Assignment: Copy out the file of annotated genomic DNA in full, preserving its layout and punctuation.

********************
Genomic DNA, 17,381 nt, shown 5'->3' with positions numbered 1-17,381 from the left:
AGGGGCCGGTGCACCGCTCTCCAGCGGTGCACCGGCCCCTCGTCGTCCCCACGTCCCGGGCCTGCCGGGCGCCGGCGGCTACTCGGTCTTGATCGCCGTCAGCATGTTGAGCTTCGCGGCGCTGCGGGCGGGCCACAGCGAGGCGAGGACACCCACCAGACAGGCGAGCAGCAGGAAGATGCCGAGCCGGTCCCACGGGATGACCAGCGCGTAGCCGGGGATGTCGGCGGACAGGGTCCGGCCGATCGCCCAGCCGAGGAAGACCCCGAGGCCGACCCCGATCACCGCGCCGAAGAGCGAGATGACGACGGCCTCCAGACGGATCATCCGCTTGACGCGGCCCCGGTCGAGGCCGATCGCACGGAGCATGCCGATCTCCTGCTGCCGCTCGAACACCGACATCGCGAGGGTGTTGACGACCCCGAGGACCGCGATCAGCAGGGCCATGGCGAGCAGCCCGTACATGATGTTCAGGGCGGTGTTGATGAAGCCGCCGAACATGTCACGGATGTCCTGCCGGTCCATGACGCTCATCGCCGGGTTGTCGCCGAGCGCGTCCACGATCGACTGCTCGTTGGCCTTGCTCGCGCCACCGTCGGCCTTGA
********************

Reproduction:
Genomic DNA, 17,381 nt, shown 5'->3' with positions numbered 1-17,381 from the left:
AGGGGCCGGTGCACCGCTCTCCAGCGGTGCACCGGCCCCTCGTCGTCCCCACGTCCCGGGCCTGCCGGGCGCCGGCGGCTACTCGGTCTTGATCGCCGTCAGCATGTTGAGCTTCGCGGCGCTGCGGGCGGGCCACAGCGAGGCGAGGACACCCACCAGACAGGCGAGCAGCAGGAAGATGCCGAGCCGGTCCCACGGGATGACCAGCGCGTAGCCGGGGATGTCGGCGGACAGGGTCCGGCCGATCGCCCAGCCGAGGAAGACCCCGAGGCCGACCCCGATCACCGCGCCGAAGAGCGAGATGACGACGGCCTCCAGACGGATCATCCGCTTGACGCGGCCCCGGTCGAGGCCGATCGCACGGAGCATGCCGATCTCCTGCTGCCGCTCGAACACCGACATCGCGAGGGTGTTGACGACCCCGAGGACCGCGATCAGCAGGGCCATGGCGAGCAGCCCGTACATGATGTTCAGGGCGGTGTTGATGAAGCCGCCGAACATGTCACGGATGTCCTGCCGGTCCATGACGCTCATCGCCGGGTTGTCGCCGAGCGCGTCCACGATCGACTGCTCGTTGGCCTTGCTCGCGCCACCGTCGGCCTTGA